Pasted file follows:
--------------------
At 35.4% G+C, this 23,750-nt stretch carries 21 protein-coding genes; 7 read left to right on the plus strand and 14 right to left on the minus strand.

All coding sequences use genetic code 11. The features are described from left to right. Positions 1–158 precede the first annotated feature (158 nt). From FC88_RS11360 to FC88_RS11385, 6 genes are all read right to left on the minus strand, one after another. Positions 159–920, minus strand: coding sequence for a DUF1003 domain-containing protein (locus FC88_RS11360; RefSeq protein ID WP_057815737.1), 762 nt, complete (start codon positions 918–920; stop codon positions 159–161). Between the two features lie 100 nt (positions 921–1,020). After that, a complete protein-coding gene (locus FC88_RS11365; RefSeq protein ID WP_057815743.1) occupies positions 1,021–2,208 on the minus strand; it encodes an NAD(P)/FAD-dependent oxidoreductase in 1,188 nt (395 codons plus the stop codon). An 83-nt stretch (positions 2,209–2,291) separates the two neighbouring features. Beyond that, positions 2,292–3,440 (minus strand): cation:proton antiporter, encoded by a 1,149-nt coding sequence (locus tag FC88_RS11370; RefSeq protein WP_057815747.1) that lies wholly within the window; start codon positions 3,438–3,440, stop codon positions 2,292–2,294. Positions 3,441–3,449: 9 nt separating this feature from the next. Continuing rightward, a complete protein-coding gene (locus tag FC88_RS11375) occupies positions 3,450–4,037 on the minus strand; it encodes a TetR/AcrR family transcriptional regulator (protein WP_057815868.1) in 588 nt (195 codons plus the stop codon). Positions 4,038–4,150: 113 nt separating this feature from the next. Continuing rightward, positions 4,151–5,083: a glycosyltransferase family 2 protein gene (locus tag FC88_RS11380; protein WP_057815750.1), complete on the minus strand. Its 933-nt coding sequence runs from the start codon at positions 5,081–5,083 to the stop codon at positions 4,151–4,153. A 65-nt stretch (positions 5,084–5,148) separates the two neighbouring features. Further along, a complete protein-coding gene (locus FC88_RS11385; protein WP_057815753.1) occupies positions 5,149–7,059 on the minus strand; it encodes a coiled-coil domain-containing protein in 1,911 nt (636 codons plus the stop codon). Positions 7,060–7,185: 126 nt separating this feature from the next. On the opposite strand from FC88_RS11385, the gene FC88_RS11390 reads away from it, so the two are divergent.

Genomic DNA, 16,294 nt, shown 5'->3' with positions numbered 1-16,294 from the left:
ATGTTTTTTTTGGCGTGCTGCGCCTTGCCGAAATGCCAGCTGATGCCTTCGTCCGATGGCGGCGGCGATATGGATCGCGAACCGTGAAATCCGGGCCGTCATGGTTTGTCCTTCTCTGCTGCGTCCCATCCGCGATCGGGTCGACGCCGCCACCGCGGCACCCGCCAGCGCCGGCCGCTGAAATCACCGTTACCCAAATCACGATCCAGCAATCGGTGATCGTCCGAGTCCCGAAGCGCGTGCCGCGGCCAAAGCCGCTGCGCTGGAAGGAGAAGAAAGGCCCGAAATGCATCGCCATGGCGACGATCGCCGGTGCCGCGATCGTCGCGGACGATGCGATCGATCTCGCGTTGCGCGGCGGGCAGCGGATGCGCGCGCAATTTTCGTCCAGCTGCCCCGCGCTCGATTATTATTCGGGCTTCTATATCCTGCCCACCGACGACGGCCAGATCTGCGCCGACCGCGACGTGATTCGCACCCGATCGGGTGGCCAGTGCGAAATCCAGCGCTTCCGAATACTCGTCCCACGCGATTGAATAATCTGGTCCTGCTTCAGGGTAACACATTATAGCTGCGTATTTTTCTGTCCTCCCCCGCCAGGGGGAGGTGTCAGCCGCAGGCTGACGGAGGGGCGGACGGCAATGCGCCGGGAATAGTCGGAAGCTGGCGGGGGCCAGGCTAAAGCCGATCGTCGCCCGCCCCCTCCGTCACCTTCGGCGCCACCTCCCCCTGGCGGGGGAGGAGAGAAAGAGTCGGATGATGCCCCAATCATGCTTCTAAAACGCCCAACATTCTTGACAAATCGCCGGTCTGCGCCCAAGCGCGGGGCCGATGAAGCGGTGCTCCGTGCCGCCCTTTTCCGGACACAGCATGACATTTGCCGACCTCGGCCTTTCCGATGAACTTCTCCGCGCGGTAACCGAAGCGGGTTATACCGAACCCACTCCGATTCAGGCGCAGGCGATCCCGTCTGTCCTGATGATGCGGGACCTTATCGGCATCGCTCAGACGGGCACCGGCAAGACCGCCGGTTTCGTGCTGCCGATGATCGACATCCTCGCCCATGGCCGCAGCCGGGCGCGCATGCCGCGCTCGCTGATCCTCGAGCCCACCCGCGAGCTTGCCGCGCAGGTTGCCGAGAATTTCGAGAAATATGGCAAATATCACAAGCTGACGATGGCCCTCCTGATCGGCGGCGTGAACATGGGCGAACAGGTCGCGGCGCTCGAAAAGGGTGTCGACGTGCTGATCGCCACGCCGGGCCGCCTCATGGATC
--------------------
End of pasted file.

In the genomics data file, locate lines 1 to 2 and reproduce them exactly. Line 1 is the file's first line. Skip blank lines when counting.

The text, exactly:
At 35.4% G+C, this 23,750-nt stretch carries 21 protein-coding genes; 7 read left to right on the plus strand and 14 right to left on the minus strand.

All coding sequences use genetic code 11. The features are described from left to right. Positions 1–158 precede the first annotated feature (158 nt). From FC88_RS11360 to FC88_RS11385, 6 genes are all read right to left on the minus strand, one after another. Positions 159–920, minus strand: coding sequence for a DUF1003 domain-containing protein (locus FC88_RS11360; RefSeq protein ID WP_057815737.1), 762 nt, complete (start codon positions 918–920; stop codon positions 159–161). Between the two features lie 100 nt (positions 921–1,020). After that, a complete protein-coding gene (locus FC88_RS11365; RefSeq protein ID WP_057815743.1) occupies positions 1,021–2,208 on the minus strand; it encodes an NAD(P)/FAD-dependent oxidoreductase in 1,188 nt (395 codons plus the stop codon). An 83-nt stretch (positions 2,209–2,291) separates the two neighbouring features. Beyond that, positions 2,292–3,440 (minus strand): cation:proton antiporter, encoded by a 1,149-nt coding sequence (locus tag FC88_RS11370; RefSeq protein WP_057815747.1) that lies wholly within the window; start codon positions 3,438–3,440, stop codon positions 2,292–2,294. Positions 3,441–3,449: 9 nt separating this feature from the next. Continuing rightward, a complete protein-coding gene (locus tag FC88_RS11375) occupies positions 3,450–4,037 on the minus strand; it encodes a TetR/AcrR family transcriptional regulator (protein WP_057815868.1) in 588 nt (195 codons plus the stop codon). Positions 4,038–4,150: 113 nt separating this feature from the next. Continuing rightward, positions 4,151–5,083: a glycosyltransferase family 2 protein gene (locus tag FC88_RS11380; protein WP_057815750.1), complete on the minus strand. Its 933-nt coding sequence runs from the start codon at positions 5,081–5,083 to the stop codon at positions 4,151–4,153. A 65-nt stretch (positions 5,084–5,148) separates the two neighbouring features. Further along, a complete protein-coding gene (locus FC88_RS11385; protein WP_057815753.1) occupies positions 5,149–7,059 on the minus strand; it encodes a coiled-coil domain-containing protein in 1,911 nt (636 codons plus the stop codon). Positions 7,060–7,185: 126 nt separating this feature from the next. On the opposite strand from FC88_RS11385, the gene FC88_RS11390 reads away from it, so the two are divergent.